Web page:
Social and Environmental Determinants of Health Among Family Caregivers of Older Adults

This article was originally published here

Nurs Res. 2021 Oct 14. doi: 10.1097/NNR.0000000000000559. Online ahead of print.

ABSTRACT

BACKGROUND: Although the academic literature has focused on family caregivers’ health outcomes, little is known about the social and environmental determinants of health and the extent to which they relate to health disparities among family caregivers caring for older adults.

OBJECTIVES: The purpose of the study was to describe the prevalence of diseases and the association with social and environmental determinants of health among family caregivers caring for older adults in Finland.

METHODS: A cross-sectional analysis was conducted. The study participants were interviewed on sociodemographic factors, comorbidity, and the World Health Organization Quality-of-Life questionnaire. Independent-samples t-test, analysis of variance, and chi-square analyses were used to assess the social and environmental factors’ association with health outcomes.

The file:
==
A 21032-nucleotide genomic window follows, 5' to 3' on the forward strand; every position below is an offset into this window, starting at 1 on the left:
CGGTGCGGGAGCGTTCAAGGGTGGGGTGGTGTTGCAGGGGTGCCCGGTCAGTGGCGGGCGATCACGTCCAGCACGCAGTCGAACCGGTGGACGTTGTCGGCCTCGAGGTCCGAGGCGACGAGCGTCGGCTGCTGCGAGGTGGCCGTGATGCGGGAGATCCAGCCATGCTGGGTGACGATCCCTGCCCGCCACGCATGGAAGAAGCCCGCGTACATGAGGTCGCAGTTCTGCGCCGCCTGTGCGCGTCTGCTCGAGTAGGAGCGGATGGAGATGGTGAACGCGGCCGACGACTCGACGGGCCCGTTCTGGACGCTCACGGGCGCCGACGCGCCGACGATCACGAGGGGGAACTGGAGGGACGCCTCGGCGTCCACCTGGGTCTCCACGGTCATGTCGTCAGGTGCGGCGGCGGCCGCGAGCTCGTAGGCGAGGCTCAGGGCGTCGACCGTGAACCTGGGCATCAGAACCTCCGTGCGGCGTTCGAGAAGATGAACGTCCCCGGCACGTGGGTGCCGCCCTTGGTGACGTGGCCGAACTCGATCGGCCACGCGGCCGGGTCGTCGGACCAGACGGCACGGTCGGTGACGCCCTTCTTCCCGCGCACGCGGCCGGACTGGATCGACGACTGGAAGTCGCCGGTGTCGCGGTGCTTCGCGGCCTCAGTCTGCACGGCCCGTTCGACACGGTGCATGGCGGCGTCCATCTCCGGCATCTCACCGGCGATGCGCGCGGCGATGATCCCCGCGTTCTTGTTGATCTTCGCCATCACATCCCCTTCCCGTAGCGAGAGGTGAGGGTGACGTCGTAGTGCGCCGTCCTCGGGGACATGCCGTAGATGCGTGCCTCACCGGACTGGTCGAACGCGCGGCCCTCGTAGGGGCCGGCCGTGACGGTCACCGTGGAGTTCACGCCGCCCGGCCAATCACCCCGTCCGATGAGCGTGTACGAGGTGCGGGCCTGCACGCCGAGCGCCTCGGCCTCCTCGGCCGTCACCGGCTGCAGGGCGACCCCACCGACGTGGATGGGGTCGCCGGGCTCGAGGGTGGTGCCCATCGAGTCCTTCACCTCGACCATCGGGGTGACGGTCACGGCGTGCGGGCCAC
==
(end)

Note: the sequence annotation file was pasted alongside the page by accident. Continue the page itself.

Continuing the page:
RESULTS: A total of 126 family caregivers participated in this study. The mean age of study participants was 74.4 years, and most were female, married, and from an urban area. Family caregivers’ older age and lower financial satisfaction were the main factors associated with the health inequalities. Older age was associated with age-related eye disorders, hearing impairment, coronary heart disease, and comorbidity. Family caregivers’ lower financial satisfaction was associated with diabetes, depression, and higher BMI. Other factors linked to health disparities were family caregivers’ sex, educational attainment, and the municipality of living.

DISCUSSION: This study provides evidence about family caregivers’ social and environmental determinants of health. To enhance health equity, nurse-led interventions, a life-course approach, and intersectional actions are required.

PMID:34653098 | DOI:10.1097/NNR.0000000000000559